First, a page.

Straight talk on governing
Two profound observations about state government and politics have been uttered in recent days. One is destined to become a classic. The other sounded an alarm for all Californians to wake up and look in the mirror.
Atty. Gen. Jerry Brown nailed it when he wrote to some disgruntled legislators that “compromise in the rough-and-tumble legislative process is not achieved by doilies and tea.” That should go into the political pundits’ catalog of favorite quotations and be cited for generations.
It was Brown’s concluding sentence in a letter to the lawmakers flatly rejecting their contentions that Gov. Arnold Schwarzenegger had broken the law by threatening to kill hundreds of bills unless the Legislature delivered one on water. Veto decisions are “an intrinsic part of the legislative process,” he wrote.
In other words, the cure for Capitol dysfunction does not include applying another shackle on the chief executive.
“What? They want the AG to go arrest the governor, put handcuffs on him and drag him off to jail,” Brown elaborated in an interview. “What you have here is a legislative dispute. It is a hurly-burly process and it has been that way since the Federalists and Jeffersonians were fighting over things. Criminalizing the process would be undemocratic.”
Brown, who was California’s governor three decades ago and is running for the job again, says he’s certain that Schwarzenegger’s veto threat was legal, not attempted bribery as the touchy legislators asserted. But he’s not so certain that it was smart. Schwarzenegger ultimately backed off without getting the water bill.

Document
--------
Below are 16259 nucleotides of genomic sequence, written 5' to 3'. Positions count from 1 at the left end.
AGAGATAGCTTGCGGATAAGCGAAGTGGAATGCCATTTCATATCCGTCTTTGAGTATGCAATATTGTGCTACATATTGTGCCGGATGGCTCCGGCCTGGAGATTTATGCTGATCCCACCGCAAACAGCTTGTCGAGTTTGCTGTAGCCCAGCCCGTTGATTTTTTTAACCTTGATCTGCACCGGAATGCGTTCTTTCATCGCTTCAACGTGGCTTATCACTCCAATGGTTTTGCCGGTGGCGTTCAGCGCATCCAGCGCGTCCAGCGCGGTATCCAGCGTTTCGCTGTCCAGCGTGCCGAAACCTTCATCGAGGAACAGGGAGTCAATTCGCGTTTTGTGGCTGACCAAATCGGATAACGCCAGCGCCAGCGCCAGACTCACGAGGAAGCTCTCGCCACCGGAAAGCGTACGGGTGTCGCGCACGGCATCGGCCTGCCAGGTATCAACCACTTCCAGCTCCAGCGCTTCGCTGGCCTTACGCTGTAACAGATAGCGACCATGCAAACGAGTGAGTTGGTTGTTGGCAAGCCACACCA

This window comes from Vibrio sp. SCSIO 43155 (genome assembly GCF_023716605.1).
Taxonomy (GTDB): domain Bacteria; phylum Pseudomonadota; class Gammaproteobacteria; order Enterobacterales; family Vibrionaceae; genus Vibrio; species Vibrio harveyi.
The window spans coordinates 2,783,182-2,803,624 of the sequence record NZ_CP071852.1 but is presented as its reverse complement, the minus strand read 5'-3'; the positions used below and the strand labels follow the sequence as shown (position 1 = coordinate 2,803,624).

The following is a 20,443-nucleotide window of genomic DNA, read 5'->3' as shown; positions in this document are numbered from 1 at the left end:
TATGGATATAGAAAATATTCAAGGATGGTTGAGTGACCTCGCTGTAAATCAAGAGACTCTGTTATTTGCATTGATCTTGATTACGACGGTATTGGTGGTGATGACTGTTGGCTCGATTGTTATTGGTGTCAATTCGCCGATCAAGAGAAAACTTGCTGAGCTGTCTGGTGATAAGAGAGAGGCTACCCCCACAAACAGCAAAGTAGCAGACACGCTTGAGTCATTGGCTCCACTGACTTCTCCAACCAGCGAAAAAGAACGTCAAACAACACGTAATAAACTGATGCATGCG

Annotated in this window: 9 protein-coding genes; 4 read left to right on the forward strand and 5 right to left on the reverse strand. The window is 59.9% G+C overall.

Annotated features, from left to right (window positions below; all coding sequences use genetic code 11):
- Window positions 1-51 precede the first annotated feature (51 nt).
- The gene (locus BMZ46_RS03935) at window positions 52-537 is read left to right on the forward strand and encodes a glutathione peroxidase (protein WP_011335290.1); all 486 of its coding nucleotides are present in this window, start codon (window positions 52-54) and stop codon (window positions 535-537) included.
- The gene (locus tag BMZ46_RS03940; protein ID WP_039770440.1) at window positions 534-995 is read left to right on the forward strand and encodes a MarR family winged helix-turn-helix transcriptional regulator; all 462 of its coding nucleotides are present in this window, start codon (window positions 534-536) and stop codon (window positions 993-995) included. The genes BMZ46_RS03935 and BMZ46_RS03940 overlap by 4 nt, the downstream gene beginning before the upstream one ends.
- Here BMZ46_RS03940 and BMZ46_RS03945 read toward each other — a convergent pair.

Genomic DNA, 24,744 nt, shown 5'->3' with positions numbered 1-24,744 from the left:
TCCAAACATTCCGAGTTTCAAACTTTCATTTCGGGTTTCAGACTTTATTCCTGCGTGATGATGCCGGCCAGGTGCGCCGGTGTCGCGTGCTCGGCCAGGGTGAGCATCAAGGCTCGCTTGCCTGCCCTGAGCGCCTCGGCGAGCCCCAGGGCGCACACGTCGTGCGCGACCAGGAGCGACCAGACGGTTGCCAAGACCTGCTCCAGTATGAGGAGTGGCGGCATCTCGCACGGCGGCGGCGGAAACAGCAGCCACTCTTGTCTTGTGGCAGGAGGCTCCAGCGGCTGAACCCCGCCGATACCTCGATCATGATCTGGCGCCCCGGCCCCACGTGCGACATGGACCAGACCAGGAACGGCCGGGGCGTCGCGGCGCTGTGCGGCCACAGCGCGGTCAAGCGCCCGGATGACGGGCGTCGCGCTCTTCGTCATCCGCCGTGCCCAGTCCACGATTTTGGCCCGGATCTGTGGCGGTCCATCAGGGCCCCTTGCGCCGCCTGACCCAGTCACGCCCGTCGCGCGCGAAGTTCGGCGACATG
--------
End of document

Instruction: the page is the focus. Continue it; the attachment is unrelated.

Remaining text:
More on that later.
A more lengthy observation about Sacramento dysfunction constituted an entire speech by California Chief Justice Ronald M. George to the American Academy of Arts and Sciences in Cambridge, Mass. He basically blamed the voters and California’s century-old citizens’ initiative process.
Although George is a Republican appointed by former Gov. Pete Wilson, he doesn’t have a dog in the partisan political hunt. His branch of government, unlike the legislative or executive, is oriented more toward the non-confrontational atmosphere of doilies and tea. So when he gives a speech titled “The Perils of Direct Democracy: The California Experience,” it’s worth attention.
“In no other state is the practice as extreme as in California,” he said.
George lamented that lawmakers and California itself “have been placed in a fiscal straitjacket” by the two-thirds majority vote requirement -- in the Legislature and in local government -- for raising taxes. This restriction is “often at cross purposes” with other voter-approved constitutional amendments requiring high levels of spending on such programs as transportation and schools, he added.
The voters’ constant meddling with the Constitution has “rendered our state government dysfunctional, at least in times of severe economic decline,” George said.